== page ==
Integrating naturopathic therapies in cancer care
By Dr. Martin Gleixner, MSc, ND
My last column was devoted to the integration of naturopathic medicine within our present health care system.
I proposed an integrated approach that includes: 1) family physicians (MDs) and registered naturopathic doctors (NDs) working side-by-side; 2) the adoption of six guiding principles for all doctors and health professionals; and 3) a new health paradigm that aims to determine and address the true cause of one’s medical concerns.
Based on Statistics Canada, cancer continues to be the number one killer in 2012. Preventing cancer and improving the outcome of cancer should therefore be top priority in health care.
Let’s discuss the top 4 reasons why naturopathic therapies should be integrated in cancer care:
1. Scientifically proven to work along with conventional treatments
Both naturopathic medicine and conventional medicine have their strengths. The debate is no longer whether it’s one or the other, but rather moving forward with the integration of both in cancer treatments. Cancer outcomes benefit from Oncologist recommendations which include the surgical removal of the tumour (unless determined that risks are too high), and from a combination of radiation and/or chemotherapy. Oncologists are trained to determine the best combination of surgery, radiation and chemo. Naturopathic doctors are trained to work along side these conventional treatments.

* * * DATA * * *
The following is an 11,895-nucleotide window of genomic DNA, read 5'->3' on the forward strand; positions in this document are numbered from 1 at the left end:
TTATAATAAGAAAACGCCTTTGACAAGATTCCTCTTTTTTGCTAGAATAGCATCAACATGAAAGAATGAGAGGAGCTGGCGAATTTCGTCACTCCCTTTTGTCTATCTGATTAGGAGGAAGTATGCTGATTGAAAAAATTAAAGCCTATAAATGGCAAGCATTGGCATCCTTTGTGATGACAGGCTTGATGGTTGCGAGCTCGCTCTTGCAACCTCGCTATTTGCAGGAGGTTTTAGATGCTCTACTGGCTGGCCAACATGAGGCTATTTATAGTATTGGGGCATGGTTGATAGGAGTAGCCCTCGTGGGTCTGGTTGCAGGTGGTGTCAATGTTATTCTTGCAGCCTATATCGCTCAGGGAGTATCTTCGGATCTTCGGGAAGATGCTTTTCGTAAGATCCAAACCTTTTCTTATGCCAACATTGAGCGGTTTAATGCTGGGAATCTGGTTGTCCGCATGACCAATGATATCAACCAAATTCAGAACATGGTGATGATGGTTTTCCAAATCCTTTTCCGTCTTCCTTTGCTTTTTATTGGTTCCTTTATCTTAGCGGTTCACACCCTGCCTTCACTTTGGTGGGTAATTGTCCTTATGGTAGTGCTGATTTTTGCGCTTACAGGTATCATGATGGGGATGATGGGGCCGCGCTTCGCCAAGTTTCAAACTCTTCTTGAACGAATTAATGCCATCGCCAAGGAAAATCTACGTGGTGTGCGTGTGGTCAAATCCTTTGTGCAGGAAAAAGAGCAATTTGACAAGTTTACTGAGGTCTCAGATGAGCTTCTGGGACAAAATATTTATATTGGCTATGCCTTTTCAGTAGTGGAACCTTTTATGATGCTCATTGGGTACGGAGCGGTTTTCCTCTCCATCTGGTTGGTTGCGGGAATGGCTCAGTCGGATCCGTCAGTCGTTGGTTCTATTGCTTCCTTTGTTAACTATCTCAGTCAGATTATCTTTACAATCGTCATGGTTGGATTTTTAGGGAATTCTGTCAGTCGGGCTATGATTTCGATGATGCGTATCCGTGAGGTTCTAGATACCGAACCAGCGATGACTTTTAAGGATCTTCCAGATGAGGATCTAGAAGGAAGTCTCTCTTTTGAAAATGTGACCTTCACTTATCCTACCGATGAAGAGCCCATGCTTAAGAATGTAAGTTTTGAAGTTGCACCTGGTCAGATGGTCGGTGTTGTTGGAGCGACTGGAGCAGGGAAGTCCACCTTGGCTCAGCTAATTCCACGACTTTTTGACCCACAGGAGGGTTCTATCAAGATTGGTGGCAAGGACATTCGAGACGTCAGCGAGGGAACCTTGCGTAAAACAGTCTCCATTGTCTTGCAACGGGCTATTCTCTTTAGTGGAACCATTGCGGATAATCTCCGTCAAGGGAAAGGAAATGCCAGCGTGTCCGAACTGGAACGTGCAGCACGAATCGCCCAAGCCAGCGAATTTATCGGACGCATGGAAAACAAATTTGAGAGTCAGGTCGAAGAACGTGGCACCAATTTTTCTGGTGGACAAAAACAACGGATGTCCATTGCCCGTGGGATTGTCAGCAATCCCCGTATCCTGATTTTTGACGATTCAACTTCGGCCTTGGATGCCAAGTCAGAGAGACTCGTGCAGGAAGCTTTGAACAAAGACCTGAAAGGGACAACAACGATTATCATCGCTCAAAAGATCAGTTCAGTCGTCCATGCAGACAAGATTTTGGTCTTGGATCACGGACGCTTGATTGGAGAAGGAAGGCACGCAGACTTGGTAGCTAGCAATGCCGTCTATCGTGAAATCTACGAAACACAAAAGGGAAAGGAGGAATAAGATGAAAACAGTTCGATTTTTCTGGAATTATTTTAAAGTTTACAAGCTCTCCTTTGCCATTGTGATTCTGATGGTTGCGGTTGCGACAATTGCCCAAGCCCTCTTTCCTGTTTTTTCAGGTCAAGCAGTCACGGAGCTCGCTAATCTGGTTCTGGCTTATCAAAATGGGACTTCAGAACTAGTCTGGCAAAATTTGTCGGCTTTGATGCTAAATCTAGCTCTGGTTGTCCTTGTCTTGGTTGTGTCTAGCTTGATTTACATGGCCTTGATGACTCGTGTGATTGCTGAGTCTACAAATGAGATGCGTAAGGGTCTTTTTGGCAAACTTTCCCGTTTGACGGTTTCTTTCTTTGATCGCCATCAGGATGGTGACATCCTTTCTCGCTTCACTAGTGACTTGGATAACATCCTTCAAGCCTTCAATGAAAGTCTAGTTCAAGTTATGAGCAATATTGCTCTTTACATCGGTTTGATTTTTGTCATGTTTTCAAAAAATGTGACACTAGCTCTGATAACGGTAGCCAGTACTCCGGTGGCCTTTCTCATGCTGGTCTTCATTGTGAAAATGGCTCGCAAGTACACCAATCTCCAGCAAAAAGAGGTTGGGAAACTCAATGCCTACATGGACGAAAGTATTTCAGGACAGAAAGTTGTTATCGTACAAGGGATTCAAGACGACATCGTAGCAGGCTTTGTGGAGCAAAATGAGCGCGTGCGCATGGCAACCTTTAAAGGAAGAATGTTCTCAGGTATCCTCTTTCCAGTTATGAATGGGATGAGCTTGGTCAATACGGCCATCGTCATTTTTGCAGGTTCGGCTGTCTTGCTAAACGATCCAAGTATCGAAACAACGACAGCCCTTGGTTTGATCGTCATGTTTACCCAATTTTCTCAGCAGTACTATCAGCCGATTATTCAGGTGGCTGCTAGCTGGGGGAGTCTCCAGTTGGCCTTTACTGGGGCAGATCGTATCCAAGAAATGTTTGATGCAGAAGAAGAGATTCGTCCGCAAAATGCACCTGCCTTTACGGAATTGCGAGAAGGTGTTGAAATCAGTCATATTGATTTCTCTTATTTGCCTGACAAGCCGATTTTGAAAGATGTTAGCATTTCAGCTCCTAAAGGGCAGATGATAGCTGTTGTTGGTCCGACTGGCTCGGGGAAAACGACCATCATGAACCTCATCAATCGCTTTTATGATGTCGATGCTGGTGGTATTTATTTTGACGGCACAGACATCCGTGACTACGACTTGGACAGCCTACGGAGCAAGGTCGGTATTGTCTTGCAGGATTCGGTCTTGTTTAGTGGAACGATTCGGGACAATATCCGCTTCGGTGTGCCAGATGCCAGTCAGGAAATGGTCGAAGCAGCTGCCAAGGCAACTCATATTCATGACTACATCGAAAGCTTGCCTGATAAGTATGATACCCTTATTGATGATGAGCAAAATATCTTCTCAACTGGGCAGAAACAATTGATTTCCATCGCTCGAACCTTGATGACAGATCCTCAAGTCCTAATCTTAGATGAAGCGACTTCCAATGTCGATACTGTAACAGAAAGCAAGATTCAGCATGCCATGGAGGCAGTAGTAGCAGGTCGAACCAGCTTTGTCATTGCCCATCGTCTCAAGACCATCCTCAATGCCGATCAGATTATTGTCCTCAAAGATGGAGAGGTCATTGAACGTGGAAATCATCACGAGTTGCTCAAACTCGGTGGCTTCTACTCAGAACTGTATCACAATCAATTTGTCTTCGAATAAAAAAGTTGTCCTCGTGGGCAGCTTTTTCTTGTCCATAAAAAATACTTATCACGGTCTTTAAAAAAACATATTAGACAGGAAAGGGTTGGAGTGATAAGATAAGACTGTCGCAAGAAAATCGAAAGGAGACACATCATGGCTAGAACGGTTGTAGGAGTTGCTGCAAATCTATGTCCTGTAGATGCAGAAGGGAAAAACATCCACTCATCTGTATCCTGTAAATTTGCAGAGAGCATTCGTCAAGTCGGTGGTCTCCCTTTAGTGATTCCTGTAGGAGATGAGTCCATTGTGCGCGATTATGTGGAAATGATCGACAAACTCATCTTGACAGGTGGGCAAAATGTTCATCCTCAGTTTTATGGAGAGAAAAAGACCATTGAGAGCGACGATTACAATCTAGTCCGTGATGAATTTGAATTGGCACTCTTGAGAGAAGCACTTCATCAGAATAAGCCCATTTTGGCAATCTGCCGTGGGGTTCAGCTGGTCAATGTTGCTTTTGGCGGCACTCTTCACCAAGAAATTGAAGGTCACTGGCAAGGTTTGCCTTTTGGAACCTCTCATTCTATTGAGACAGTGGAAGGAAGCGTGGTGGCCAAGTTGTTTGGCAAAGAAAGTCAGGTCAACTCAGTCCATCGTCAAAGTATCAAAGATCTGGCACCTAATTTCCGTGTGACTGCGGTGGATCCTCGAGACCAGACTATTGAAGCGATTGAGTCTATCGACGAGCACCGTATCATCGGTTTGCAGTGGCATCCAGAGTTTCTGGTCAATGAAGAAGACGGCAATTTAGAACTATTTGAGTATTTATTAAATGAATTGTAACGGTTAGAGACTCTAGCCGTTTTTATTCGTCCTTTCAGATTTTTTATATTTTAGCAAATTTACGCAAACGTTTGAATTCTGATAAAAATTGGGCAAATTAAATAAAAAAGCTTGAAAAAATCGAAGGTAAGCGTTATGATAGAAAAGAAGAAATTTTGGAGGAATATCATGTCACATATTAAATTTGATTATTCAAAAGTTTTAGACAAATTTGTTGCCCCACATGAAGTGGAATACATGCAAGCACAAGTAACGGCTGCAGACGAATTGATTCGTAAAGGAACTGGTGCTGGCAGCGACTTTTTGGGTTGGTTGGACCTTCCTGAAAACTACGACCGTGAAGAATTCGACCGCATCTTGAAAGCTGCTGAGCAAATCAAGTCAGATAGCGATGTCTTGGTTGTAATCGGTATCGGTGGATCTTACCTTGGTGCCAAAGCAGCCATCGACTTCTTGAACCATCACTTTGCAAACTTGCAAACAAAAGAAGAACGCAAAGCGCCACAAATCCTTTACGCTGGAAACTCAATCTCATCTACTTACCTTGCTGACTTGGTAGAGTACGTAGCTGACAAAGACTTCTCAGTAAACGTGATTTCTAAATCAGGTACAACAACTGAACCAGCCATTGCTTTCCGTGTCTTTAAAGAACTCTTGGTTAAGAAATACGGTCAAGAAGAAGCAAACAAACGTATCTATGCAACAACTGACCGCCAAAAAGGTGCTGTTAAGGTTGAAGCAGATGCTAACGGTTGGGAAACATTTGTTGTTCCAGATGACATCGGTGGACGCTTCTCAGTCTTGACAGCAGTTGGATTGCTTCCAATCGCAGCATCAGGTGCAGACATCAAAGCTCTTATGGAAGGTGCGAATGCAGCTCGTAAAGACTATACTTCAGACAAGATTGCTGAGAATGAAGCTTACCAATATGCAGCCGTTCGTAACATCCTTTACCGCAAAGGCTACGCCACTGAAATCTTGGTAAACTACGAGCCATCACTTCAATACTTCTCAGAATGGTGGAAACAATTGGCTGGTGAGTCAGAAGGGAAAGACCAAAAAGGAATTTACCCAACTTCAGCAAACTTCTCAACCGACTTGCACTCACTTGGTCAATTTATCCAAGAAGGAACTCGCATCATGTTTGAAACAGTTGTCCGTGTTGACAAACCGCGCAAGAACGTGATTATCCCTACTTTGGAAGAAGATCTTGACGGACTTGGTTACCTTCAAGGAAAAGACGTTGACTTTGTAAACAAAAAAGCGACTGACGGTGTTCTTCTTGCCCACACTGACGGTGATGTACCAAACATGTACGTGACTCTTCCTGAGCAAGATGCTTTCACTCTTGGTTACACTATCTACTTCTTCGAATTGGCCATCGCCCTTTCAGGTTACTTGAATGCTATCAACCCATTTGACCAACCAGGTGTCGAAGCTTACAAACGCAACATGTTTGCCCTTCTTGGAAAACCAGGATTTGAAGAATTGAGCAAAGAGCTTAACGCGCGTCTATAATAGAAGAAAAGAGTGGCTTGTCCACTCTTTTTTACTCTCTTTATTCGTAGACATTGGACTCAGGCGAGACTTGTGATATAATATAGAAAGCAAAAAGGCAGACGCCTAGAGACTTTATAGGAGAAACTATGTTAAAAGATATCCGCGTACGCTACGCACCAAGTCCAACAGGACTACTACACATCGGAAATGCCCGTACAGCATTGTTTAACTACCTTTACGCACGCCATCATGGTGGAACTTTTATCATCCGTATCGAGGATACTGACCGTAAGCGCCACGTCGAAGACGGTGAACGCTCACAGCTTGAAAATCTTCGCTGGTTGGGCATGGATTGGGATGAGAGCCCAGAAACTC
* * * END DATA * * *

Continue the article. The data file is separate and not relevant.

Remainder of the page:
As recognized health care professionals in Canada, naturopathic doctors are trained in oncology which includes an understanding of conventional and naturopathic treatment options. Naturopathic doctors understand both the standard treatments employed by medical oncologists and how best to work with them in a collaborative model of cancer co-treatment. Using the latest scientific evidence, naturopathic doctors know what supplements/foods can and cannot be prescribed during surgery, radiation and chemotherapy.
Patient care, therefore, can only benefit from combining the strengths of each form of medicine.
2. Guiding patients through our confusing marketplace